Venezuela's President Nicolas Maduro says he will form a new constituent National Assembly with powers to rewrite the constitution.
The new body will be made up of ordinary citizens and would circumvent the opposition-controlled National Assembly.
The opposition leader, Henrique Capriles, said such an assembly would be a constitutional fraud.
Opponents of Mr Maduro have held the latest in a month of bloody protests.
Mr Maduro said the body would defuse the country's political crisis by blocking opponents threatening the country.
He said it would be made up of pro-government worker's groups along with civic society groups.Image copyright AFP Image caption Opposition activists clashed with riot police during May Day demonstrations in Caracas Image copyright AFP Image caption Pro-government marchers carried cut outs of Mr Maduro's mentor and predecessor, Hugo Chavez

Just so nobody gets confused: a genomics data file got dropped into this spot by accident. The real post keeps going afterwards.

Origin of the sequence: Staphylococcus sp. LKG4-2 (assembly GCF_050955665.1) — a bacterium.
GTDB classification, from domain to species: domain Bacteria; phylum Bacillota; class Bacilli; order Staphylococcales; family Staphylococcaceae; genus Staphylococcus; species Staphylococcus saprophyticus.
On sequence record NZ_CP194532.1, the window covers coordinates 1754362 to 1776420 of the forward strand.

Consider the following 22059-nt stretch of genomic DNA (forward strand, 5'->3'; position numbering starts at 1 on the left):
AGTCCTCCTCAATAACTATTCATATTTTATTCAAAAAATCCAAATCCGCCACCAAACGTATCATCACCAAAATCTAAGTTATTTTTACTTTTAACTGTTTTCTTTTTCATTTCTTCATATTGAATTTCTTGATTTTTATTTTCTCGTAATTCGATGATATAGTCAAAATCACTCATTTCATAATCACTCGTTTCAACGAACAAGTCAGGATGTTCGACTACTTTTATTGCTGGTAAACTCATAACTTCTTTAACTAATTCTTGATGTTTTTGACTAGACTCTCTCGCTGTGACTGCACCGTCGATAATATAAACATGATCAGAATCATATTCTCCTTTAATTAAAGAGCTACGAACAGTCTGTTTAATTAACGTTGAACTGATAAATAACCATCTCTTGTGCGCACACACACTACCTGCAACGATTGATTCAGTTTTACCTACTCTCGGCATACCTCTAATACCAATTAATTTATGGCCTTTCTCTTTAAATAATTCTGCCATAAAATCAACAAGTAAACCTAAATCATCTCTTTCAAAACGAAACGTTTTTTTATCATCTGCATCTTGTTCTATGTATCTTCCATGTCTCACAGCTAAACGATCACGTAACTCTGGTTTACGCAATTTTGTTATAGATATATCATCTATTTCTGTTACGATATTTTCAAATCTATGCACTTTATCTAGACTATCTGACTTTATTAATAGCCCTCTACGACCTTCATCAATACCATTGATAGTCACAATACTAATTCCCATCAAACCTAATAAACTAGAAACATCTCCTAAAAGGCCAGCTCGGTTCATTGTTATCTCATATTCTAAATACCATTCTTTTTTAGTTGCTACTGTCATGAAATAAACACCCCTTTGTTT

The National Assembly has been calling for Mr Maduro to resign as the country reels under severe economic hardship.
"I don't want a civil war," Mr Maduro told a May Day rally of his supporters in the capital, Caracas.
Elsewhere across the city security forces fired tear gas as young men threw stones and petrol bombs after May Day opposition marches were blocked from reaching government buildings.
Julio Borges, the president of the country's National Assembly, said the attempt to set up the new constituent assembly was an attempt to destroy Venezuelans' right to vote and another step towards a political coup.
Demonstrators first took to the streets on 1 April to demand elections, after the courts tried to strengthen the president's grip on power.
Marches in various cities descended into clashes between riot police and protesters, which have left 28 people dead.